Now that's a little more like it. This week's episode of "Entourage" was a Tinseltown insider's delight, with meetings in studio chief Alan's perpetually dimly-lit office at Warner Bros., a plethora of film production-speak, some screenwriter name-checking, and -- of course -- more toys for the boys. With so much going on, we just had to ask: Who is Big Boy anyhow? Is Alan the Warner Bros. big cheese as shadowy as he seems? And just how sweet are those beautiful Astons?
ART: Vince hooks Turtle up by getting a certain "Big Boy" to play the aspiring rapper Saigon's single on the radio, which launches his career -- and Turtle's, as his manager -- in pretty short order. Who is this Big Boy and is he really that influential?
LIFE: Not to be confused with one-half of OutKast or the family-dining mascot, Big Boy (real name: Kurt Alexander) whom viewers will remember from earlier in the season when Vince called his mother over the radio from his show, is the actual morning DJ on LA's KPWR Power 106, the top-rated R&B and hip-hop station in the region. What's more, as of May, Big Boy's "Big Boy in the Morning" show was nationally syndicated, making his reach and influence even greater. Big Boy, however, isn't quite as big as he used to be in one respect: He's shed over 200 pounds after surgery in 2003.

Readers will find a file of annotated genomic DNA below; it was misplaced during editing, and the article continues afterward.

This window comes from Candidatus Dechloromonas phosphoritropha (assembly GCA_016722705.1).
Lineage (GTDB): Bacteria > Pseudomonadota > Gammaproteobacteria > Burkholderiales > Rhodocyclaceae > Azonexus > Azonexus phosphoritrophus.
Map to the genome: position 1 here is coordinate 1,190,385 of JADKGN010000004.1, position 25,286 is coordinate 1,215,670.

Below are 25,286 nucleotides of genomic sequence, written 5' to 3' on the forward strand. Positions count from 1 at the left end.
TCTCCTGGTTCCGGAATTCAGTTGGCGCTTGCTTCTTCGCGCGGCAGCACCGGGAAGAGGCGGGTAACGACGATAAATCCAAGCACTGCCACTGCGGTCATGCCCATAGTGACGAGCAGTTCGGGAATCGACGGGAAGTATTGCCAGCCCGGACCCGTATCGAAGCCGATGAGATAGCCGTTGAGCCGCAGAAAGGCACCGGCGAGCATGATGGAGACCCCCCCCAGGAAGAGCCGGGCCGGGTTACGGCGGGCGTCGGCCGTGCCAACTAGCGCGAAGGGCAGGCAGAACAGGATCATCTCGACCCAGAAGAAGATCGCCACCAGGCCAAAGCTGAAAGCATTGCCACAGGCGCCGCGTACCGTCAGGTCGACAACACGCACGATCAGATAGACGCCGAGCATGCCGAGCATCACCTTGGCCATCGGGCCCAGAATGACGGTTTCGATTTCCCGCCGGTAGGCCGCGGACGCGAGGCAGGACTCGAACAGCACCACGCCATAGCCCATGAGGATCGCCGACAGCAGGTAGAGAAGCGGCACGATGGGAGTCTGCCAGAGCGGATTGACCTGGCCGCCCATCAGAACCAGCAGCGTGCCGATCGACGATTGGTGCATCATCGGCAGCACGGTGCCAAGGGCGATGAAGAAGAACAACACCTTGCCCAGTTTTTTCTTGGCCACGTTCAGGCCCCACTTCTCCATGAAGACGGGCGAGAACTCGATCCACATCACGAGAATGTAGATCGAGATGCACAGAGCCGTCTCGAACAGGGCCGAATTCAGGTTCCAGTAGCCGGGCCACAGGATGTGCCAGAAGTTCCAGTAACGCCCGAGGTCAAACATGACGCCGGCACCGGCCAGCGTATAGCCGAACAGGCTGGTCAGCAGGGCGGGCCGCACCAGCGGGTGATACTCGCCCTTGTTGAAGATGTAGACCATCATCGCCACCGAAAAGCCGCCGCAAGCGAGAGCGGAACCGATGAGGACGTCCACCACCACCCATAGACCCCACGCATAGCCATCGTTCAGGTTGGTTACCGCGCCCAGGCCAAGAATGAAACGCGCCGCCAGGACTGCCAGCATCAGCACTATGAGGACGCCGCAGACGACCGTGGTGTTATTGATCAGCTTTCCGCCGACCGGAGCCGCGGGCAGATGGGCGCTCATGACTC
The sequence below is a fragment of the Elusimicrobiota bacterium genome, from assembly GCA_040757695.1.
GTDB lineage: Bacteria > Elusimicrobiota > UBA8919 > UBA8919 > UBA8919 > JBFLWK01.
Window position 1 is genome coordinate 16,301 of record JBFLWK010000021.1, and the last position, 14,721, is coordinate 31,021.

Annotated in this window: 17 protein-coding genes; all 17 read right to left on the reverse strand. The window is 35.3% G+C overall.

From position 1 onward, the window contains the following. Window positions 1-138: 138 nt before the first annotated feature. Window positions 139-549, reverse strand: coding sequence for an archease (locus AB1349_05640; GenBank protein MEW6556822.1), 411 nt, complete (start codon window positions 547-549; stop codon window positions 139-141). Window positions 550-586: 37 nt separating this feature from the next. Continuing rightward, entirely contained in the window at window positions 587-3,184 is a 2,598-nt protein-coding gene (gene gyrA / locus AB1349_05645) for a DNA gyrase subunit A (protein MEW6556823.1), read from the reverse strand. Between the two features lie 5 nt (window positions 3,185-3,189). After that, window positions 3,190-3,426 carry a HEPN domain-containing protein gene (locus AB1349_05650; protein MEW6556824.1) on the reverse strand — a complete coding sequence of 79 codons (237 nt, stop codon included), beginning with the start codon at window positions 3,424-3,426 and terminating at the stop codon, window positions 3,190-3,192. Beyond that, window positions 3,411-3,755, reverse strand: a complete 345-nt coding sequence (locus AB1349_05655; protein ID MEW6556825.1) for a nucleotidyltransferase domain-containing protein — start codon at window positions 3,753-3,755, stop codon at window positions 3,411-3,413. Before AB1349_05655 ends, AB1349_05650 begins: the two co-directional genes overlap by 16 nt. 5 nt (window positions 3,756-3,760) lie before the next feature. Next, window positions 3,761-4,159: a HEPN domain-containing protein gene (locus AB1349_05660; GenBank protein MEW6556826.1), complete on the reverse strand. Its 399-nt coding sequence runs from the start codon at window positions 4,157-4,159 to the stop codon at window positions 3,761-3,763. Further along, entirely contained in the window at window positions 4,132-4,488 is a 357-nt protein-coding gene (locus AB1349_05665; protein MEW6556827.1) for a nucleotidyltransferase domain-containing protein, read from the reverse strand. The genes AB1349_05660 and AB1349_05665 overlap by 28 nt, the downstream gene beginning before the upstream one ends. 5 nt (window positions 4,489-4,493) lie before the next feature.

ART: It emerges through the episode that Warner Bros. studio chief "Alan" is not a man to be toyed with, even though Vince gutsily throws down the gauntlet at the show's close. Is "Alan" anything like the real Warner Bros. honcho?
LIFE: While it's true that the Warner Bros. executive ultimately responsible for what goes into theaters and what doesn't is actually named Alan (Horn), the president and chief operating officer of Warner Bros., his reputation is not generally one of utter ruthlessness. As for his predilection for blockbusters, one former colleague told Entertainment Weekly back in 1999, when Horn ascended to his current post, "Alan's not interested in smutty little movies. Look, you have to have the blockbuster style to some extent, but...I've personally heard him rant about 'big stupid movies.'" Keep in mind that Warner Bros. was responsible for last year's "Batman Begins" and this summer's "Superman Returns," so they're definitely not averse to the comic-book franchise. The real Alan Horn, 63, has a Harvard MBA and an extensive collection of Western art.
ART: Vinny asks, "What kind of Aquaman would I be if I didn't take care of my super friends?" So he buys Turtle, Johnny, and E each a new car. Just what kind of Aquaman is he, really?
LIFE: An apparently very, very rich one. Each of the guys gets a brand-new Aston Martin DB9 drop-top, which, with a reasonable option package (950 watt audio system, Titanium silver paint job, etc.), will set Vince back $174,900 each. Which also means that the loser of the gang's little race to the Warner lot (who paid tax & title) would be out a pretty decent penny.